thermal properties (by means of the superficial sensing layer);
slippage (by means of both sensing layers);
tactile images (by means of the deep sensing layer).
FIG. 4 shows a second embodiment of the device according to the invention. In this figure, parts which are common to FIG. 1 are indicated by the same reference numerals. A first difference between the embodiment of FIG. 1 and that of FIG. 4 lies in that the latter is provided with an ultrasonic transducer located within the structure of the sensing device. Such transducer consists of two elements: an emitter 32 of ultrasonic waves, located in correspondence with the electrodes array of the deep sensor, and a receiver 33, which forms part of the superficial sensor 1. Both the US emitter and the US receiver 32, 33 are made of piezo-electric polymer. The emitter may be or not defined by the same technique illustrated for the first embodiment. In either cases (i.e. if the emitter is obtained on the same PVF2 film or if it is made of a different disk, with thickness optimized in order to obtain best transmitting efficiency) it is backed by a relatively thick (say 100-200 microns) metal electrode (not shown), to improve further its efficiency as an ultrasonic emitter.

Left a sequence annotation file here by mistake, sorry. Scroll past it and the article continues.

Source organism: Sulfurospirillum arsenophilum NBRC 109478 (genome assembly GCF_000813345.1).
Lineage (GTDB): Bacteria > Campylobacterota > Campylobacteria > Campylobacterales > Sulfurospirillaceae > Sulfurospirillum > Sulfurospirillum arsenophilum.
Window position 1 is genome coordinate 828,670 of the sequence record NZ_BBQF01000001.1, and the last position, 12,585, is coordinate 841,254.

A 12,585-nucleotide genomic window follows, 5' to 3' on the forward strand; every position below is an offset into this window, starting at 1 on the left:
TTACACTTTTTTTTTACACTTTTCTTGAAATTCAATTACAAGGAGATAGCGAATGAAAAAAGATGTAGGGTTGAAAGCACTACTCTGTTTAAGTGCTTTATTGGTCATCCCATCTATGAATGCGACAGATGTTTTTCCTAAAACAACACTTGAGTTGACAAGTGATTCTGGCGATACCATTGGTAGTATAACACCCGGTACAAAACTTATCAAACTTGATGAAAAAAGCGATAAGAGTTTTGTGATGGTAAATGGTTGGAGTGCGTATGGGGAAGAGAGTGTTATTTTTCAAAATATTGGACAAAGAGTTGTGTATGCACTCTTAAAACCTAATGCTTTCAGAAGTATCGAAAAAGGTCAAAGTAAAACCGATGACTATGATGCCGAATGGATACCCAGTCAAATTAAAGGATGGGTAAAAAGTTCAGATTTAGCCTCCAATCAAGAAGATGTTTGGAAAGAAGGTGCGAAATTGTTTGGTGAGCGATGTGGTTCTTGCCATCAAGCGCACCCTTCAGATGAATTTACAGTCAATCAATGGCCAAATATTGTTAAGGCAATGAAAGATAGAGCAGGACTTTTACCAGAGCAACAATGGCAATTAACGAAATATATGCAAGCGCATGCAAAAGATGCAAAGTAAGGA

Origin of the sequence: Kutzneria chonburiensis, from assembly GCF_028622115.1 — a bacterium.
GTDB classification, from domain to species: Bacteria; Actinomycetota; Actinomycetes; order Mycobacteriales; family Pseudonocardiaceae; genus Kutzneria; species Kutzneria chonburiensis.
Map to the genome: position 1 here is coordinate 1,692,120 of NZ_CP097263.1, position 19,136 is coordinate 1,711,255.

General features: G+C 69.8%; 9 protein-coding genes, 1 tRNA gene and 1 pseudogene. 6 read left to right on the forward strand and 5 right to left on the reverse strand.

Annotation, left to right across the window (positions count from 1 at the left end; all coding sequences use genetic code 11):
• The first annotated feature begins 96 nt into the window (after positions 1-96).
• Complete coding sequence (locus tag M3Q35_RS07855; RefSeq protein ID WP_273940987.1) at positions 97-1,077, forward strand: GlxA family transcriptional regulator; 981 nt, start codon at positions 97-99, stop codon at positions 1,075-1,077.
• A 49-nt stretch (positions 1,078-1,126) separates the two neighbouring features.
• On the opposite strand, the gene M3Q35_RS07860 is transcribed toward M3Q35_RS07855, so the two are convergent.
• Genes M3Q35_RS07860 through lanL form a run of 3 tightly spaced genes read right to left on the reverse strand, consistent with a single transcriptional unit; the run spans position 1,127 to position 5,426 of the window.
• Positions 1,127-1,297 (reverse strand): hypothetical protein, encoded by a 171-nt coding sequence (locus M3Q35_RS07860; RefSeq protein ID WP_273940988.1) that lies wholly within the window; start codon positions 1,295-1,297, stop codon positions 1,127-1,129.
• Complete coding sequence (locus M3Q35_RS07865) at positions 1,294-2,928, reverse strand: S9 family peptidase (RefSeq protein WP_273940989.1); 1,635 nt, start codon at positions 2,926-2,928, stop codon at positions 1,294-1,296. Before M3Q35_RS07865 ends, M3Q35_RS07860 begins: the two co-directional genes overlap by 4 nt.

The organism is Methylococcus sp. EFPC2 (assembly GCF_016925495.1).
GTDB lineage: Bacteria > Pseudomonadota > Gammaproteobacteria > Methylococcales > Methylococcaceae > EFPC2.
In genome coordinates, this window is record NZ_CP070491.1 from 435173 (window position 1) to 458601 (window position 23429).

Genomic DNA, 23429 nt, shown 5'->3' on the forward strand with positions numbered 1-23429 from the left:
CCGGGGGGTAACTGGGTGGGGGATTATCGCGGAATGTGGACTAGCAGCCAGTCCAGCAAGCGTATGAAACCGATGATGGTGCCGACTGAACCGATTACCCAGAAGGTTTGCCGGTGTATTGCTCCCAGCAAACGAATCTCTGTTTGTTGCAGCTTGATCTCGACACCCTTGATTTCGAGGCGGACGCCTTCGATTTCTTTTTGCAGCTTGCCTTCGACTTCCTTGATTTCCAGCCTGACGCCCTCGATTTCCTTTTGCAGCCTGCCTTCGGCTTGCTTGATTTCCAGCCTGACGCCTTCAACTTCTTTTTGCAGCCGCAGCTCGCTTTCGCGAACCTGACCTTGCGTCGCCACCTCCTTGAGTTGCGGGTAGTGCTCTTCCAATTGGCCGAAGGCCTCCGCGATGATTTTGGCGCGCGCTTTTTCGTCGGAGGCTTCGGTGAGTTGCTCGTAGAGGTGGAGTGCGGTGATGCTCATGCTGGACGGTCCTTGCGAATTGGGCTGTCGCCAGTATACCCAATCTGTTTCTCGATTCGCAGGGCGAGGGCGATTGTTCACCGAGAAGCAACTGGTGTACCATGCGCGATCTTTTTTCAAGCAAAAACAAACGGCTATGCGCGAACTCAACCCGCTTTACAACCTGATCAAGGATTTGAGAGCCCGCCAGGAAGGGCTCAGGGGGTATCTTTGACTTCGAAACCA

The concept is the following: the deep emitter 32 emits ultrasonic waves or pulses whose frequency spectrum lies in the MHz range, which cross the rubber layer 3 and are detected by the superficial receiver 33. Suitable electronic circuitry allows the time of flight of the US signal to be detected. Usually, such time of flight can be in the range of a few microseconds. The time of flight can be related to the mutual distance between the emitter 32 and the receiver 33. The obtainable spatial resolution can be in the range of microns. This method, first described by A. A. Schoenberg et al, allows to measure static displacements and static forces. However, the reason why this transducer is introduced within the proposed tactile sensing device lies in that it allows the hardness of the material forming the object to be quantitatively measured. To this end, the object to be detected is grasped between two sensorized fingers and pressed with a predetermined force. The compression of the object is given by the relative displacement of the fingers, which is measured by external transducers in the robotic hand, minus the compression of the two compliant tactile sensors. The static compression of the compliant part of both tactile transducers is measured by the built-in ultrasonic transducers, so that the compression of the objects and its strain can be calculated. On the other hand, the measurement of the grasping force (also provided, usually, by conventional external transducers mounted in the robotic hand) allows together to the information provided by the deep sensor 2, an average value of the stress on the object to be measured. In fact, this value can be derived from the measurement of the area on which the grasping force is exerted, as detected through tactile images.